If you want to have your say on the proposed partial demolition on Shafston House, you should write a submission on the development application! Any submissions from now until 8 June must be considered by Council. Even though Shafston House is a Queensland Heritage Place, the Council will be deciding whether to approve or reject the application, with the State giving advice and approval conditions (if it is approved).
I have written up a draft submission below referring to relevant heritage legislation. You can copy and paste this text and send it as an email, but if you have time, add in what Shafston House or this development would mean to you! That will help your letter have more impact.
Make sure to include your full name, email address and postal address in your submission to the Council - or it won't be considered by them. If you are concerned about privacy issues, just include in your email that you want your details to be redacted before it is posted online.
Letter to the Minister for Environment
Via email: [email protected]
Dear Minister Scanlon,
It was great to see that you announced a new advisory panel on how to improve the Queensland Heritage Register on the 18th of April. I think that a great first step in improving protections for heritage places is to share your opposition to development application A005653605 for partial demolition of Shafston House.
The developers have written this application through the lens of “reinstating the original form” of the house, but I am wary of what they are planning to do next. I would hate to see this heritage building crowded by more towers and a valuable riverside landmark losing its amenity. Unfortunately, we have seen this situation with the Broadway Hotel, where developers proposed three residential towers behind the building. When the application was refused, the Broadway fell further into disrepair.
Shafston House is considered to be the third oldest house in Brisbane, and is an important building in my community. Unlike other Queensland Heritage Places in this area, Shafston House has been maintained. It would be a great loss for the community if this building were to be altered.
Submission to the Council
Via email: [email protected]
Subject line: Submission on A005653605
To the Assessment Manager,
I am writing to you about the development application A005653605 lodged over 23 Castlebar Street, Kangaroo Point (Shafston House). I do not support any demolition of Shafston House. I am asking that you refuse this proposal. The developer is angling this proposal as “removing modern additions to restore Shafston House to its original form”, but the intent is clearly to remove as much of the House as possible to make space for future development. Any demolition to Shafston House will impact the value of the house.
Queensland Heritage State Code
The proposed partial demolition does not comply with the Queensland Heritage State Code, which requires that any development of a Queensland Heritage Place will:
“conserve cultural heritage significance for the benefit of the community and future generations, minimise or mitigate unavoidable impacts on cultural heritage significance,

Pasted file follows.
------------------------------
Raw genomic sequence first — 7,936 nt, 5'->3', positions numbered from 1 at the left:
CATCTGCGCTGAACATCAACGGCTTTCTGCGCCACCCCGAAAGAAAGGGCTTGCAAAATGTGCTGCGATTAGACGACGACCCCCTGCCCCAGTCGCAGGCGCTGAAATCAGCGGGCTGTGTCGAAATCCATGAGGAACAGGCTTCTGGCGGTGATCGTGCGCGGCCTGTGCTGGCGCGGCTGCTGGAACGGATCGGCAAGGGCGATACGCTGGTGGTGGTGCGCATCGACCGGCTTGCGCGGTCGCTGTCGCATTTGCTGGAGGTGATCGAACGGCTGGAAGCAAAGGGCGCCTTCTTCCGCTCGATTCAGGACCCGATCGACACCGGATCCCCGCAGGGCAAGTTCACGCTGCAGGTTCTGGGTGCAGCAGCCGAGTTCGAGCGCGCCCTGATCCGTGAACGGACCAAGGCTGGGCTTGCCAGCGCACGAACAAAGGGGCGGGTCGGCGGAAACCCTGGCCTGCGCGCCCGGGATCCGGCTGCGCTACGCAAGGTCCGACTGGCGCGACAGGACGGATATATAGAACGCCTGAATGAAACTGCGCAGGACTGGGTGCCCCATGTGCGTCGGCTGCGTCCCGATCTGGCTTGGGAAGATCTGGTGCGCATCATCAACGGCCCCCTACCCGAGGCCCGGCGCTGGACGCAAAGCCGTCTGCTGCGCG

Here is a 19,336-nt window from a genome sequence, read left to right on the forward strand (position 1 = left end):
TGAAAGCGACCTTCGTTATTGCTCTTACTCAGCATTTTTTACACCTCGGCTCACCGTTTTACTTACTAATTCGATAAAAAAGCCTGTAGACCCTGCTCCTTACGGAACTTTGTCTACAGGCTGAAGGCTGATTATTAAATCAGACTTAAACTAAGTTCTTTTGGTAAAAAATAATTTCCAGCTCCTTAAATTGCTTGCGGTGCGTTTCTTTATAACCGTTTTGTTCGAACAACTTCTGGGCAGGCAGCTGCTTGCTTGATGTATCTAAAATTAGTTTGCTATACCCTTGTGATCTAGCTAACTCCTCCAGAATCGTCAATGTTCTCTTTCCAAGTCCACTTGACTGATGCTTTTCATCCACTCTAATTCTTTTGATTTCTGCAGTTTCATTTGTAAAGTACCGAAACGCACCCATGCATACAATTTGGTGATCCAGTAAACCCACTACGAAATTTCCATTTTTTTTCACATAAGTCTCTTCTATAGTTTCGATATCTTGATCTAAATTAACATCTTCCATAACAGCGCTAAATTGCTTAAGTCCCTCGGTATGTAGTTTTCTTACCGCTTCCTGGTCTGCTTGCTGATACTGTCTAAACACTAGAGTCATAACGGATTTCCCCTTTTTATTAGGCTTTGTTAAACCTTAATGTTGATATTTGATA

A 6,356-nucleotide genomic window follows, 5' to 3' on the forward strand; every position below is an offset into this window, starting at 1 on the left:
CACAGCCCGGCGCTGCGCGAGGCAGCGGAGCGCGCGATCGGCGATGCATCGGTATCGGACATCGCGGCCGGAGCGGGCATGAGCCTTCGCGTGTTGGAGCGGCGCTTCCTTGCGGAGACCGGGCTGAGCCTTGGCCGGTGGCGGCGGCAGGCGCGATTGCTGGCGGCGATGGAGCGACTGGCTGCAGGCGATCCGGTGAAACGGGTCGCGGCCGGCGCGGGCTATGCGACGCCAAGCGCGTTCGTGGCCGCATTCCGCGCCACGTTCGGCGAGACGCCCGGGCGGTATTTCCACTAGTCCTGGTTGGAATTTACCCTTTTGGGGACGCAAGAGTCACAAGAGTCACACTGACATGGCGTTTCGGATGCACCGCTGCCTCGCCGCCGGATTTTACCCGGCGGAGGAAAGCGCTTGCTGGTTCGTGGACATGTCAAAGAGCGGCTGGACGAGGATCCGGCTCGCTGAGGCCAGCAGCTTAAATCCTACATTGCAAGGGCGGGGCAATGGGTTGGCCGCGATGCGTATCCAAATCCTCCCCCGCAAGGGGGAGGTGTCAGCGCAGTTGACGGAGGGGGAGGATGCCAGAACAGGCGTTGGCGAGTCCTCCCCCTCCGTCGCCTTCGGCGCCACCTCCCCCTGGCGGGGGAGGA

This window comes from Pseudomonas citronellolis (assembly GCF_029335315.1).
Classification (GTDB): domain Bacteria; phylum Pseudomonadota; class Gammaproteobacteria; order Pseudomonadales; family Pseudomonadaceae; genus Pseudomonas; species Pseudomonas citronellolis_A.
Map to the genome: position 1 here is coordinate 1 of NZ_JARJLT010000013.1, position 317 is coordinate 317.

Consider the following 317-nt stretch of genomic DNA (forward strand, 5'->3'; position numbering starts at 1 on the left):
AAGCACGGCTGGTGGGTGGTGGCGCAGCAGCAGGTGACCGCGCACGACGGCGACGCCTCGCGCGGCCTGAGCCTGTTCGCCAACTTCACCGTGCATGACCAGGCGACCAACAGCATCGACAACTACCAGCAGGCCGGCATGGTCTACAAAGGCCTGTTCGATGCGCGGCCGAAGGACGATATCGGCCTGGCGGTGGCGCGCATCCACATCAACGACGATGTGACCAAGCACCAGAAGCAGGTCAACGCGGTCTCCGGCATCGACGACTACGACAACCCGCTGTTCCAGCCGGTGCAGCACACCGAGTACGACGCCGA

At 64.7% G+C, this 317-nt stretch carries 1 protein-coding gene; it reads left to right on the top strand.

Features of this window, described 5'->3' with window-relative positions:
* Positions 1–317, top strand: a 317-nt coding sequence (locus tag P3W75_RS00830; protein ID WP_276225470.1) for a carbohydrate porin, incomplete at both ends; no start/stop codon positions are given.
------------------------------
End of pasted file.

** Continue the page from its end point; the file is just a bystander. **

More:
maintain or enhance the setting and streetscape adjoining the state heritage place, and views to and from the state heritage place,
where these aspects form part of its cultural heritage significance. “
The developer is proposing to remove parts of Shafston House by arguing that they will only remove modern additions, but some of these parts of the house were built 70 years ago.
Brisbane City Council’s Heritage overlay code
The proposed partial demolition does not comply with BCC’s Heritage overlay code, which states that:
“Development on or adjoining a heritage place does not detract from the cultural heritage significance of that heritage place.”
Removing aspects of Shafston House will detract from the cultural significance of the building.
Queensland Heritage Register criteria
Shafston House is very significant under several of the Queensland Heritage Register criteria:
b) The place demonstrates rare, uncommon or endangered aspects of Queensland’s cultural heritage.
Shafston House is considered to be the third oldest house standing in Brisbane. Any remaining buildings from the 1800s should be retained to benefit the surrounding community and the whole of Queensland. Shafston House is one of the few heritage properties that has been kept on its large riverfront lot.
c) The place has potential to yield information that will contribute to an understanding of Queensland’s history.
The House can provide further information on way of life in the 1800s
d) The place is important in demonstrating the principal characteristics of a particular class of cultural places.
Shafston House demonstrates the type of large lot, riverside houses that were prevalent in Brisbane in the 1800s.
e) The place is important because of its aesthetic significance.
Shafston House is a beautiful example of Gothic architecture, and is a landmark along the Brisbane River and in views from New Farm across the river. Shafston House has a great aesthetic contribution to the Brisbane riverscape.
The Brisbane City Council is encouraging higher density housing in Kangaroo Point without investing in infrastructure to support all these new residents. Instead of approving demolitions to important heritage assets, I would rather have more community spaces and better public transport.